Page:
For an organization, accommodating the different personal data protection laws along with its own “legitimate interests”, is a big challenge which the “Data Governance Framework” needs to address.
It is not clear if the Kris Gopalakrishna Committee is likely to address the Data Governance in this context.
Readers of this site are familiar with the proposition of PDPSI, or Personal Data Protection Standard of India, which tries to provide a “Framework” for Personal data protection which inter-alia is a “Personal Data Governance Framework”.
Now what is required is to add the “Corporate Data Protection Standard” to PDPSI to arrive at the “Integrated Data Protection Standard which will also be the Data Governance Model for the enterprise” which has both personal data and corporate data.
The terms of reference of the committee refers to “Non Personal data” which is obviously part of the total data but is not personal data governed by the personal data protection regulations.
Can this “Non Personal Data” be considered simply as “Corporate Data” and the Data Governance model be built as a combination of “Personal Data Governance” plus “Corporate Data Governance”?… is one option which the committee can consider.
Obviously this “Corporate Data Governance” will have to focus on the CIA triad since it is the Data property of the enterprise.
However, the Srikrishna Committee which is the basis for this Kris Gopalakrishna committee as per the preamble, flagged a different aspect of Data to be brought under regulatory provisions.
The concept which the Srikrishna Committee flagged was “Community Privacy” which was the need to protect aggregated personal data. Such aggregated personal data might have been collected individually under a “Consent” regime and hence may be covered under the Personal Data Governance model which complies with the GDPR/PDPA etc.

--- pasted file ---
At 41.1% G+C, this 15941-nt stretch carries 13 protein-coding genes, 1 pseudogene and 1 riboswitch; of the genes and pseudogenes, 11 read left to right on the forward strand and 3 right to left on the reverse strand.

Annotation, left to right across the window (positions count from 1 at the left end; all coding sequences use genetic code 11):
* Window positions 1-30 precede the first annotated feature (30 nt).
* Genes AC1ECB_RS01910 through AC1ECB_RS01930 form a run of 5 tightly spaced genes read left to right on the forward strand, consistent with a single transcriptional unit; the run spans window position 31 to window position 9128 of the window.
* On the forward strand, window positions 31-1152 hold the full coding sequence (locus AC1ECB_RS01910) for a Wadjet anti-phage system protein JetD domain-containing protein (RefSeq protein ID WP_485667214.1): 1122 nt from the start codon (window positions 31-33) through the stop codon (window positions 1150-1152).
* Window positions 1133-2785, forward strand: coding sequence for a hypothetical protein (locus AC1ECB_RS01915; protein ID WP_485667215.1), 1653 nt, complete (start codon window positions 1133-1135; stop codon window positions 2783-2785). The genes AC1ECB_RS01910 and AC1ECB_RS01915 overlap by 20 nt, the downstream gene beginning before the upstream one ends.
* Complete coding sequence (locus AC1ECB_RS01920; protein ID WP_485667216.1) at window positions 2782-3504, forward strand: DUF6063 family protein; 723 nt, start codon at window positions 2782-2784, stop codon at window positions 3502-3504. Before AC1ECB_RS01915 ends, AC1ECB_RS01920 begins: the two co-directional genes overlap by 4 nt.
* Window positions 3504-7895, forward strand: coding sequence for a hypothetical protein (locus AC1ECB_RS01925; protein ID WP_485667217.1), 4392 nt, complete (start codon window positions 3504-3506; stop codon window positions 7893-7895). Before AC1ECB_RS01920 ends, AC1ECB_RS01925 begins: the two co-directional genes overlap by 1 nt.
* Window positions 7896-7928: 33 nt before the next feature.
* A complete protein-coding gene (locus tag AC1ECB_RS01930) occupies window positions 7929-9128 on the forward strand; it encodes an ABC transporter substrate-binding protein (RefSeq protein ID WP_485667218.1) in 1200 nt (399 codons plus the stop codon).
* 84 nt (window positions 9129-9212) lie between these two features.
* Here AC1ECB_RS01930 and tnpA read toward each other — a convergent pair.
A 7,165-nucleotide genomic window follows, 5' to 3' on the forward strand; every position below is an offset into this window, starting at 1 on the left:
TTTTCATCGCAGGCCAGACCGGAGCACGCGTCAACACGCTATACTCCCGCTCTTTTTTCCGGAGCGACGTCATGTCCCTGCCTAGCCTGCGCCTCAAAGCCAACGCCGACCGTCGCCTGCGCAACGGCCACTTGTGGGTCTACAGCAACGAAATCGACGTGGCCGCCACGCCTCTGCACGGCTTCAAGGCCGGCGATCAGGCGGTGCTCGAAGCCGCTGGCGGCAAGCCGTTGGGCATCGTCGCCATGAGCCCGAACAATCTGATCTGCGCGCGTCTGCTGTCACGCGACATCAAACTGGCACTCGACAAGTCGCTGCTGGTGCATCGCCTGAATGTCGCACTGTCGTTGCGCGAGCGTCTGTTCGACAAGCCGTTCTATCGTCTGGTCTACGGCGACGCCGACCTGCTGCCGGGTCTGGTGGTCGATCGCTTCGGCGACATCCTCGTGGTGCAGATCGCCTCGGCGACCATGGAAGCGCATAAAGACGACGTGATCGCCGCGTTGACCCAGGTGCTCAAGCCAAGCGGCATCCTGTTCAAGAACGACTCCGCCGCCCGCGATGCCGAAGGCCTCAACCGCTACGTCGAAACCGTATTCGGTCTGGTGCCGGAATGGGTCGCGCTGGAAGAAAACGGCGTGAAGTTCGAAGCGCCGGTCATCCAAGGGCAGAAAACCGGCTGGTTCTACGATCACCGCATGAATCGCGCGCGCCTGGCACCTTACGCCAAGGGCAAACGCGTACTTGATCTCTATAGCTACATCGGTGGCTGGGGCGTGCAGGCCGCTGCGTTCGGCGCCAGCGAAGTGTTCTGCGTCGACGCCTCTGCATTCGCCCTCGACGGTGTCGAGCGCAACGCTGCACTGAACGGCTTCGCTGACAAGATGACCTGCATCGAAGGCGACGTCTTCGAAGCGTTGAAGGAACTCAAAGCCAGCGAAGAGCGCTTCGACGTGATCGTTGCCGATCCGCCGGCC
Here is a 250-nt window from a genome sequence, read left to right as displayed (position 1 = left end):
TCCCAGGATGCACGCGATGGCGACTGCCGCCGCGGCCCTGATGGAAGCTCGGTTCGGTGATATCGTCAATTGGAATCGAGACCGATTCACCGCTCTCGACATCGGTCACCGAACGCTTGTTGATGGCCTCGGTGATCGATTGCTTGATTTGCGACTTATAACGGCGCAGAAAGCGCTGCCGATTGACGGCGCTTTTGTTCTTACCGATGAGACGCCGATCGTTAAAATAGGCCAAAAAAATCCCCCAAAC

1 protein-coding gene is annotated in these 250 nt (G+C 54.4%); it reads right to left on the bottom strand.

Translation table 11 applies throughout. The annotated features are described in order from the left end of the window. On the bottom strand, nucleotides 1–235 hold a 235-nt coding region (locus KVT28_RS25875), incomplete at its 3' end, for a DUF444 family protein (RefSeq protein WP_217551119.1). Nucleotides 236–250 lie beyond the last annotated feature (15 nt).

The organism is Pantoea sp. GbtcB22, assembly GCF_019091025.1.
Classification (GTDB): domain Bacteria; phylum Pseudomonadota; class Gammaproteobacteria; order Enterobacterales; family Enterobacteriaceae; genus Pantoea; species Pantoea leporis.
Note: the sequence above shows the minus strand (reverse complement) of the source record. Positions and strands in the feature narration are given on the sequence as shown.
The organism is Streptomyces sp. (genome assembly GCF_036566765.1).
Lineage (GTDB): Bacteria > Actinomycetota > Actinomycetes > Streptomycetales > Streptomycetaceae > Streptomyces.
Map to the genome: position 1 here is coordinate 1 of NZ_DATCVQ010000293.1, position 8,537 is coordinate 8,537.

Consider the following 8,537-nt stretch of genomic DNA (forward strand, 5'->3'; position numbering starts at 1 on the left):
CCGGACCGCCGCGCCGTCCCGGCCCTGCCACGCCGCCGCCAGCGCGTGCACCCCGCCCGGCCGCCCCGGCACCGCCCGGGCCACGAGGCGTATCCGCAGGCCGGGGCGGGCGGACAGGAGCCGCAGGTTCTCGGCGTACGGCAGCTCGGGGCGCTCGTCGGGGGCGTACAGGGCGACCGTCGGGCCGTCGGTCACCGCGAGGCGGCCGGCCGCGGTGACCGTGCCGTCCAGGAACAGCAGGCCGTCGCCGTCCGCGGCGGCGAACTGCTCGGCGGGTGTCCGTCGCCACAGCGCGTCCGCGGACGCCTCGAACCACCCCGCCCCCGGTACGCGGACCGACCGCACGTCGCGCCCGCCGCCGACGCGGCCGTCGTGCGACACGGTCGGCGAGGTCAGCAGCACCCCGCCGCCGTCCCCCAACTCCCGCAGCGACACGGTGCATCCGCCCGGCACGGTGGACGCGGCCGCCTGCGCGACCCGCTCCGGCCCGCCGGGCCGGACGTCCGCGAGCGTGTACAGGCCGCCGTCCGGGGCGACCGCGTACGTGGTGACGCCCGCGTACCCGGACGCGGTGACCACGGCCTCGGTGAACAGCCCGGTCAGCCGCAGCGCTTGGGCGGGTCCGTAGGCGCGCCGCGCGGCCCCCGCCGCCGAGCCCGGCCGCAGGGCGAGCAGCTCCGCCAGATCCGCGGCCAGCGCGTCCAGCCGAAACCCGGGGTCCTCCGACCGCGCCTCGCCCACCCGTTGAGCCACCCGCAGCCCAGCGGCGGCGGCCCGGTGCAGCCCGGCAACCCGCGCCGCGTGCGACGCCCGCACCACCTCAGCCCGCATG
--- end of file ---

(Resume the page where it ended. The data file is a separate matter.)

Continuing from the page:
What the Srikrishna committee was referring to was the recognition of the concept of “Dynamic Data” which we highlighted earlier and explained in the following two articles.
I request readers to spend some time trying to assimilate the thoughts that may be buried in these articles which are relevant for our discussion on what the Kris Gopalakrishna Committee is expected to do.
The basic idea I have tried to explain in these articles is that the concept of Personal Data as we now try to apply may need a re look. Personal Data is not like a PDF document that exists containing the name, address etc of an individual to be able to be classified as either “Personal data” or “Sensitive personal data” and subjected to the controls of Governance.
Within an organization, “Data is Dynamic”. It starts with a few elements of the data which soon like a rolling snowball acquires other data around it and becomes significant.
This change of the nature and value of personal data into something else by aggregation or derivation is what the Srikrishna committee recognized as “Community Data” and suggested a legislative framework to be explored beyond PDPA.
Ideally this exploration should have been entrusted to Justice Srikrishna himself since he could have then created a legislation which was seamlessly integrated to the PDPA. Instead we now have a corporate committee sitting to develop a new legislation which is a complicated legal challenge.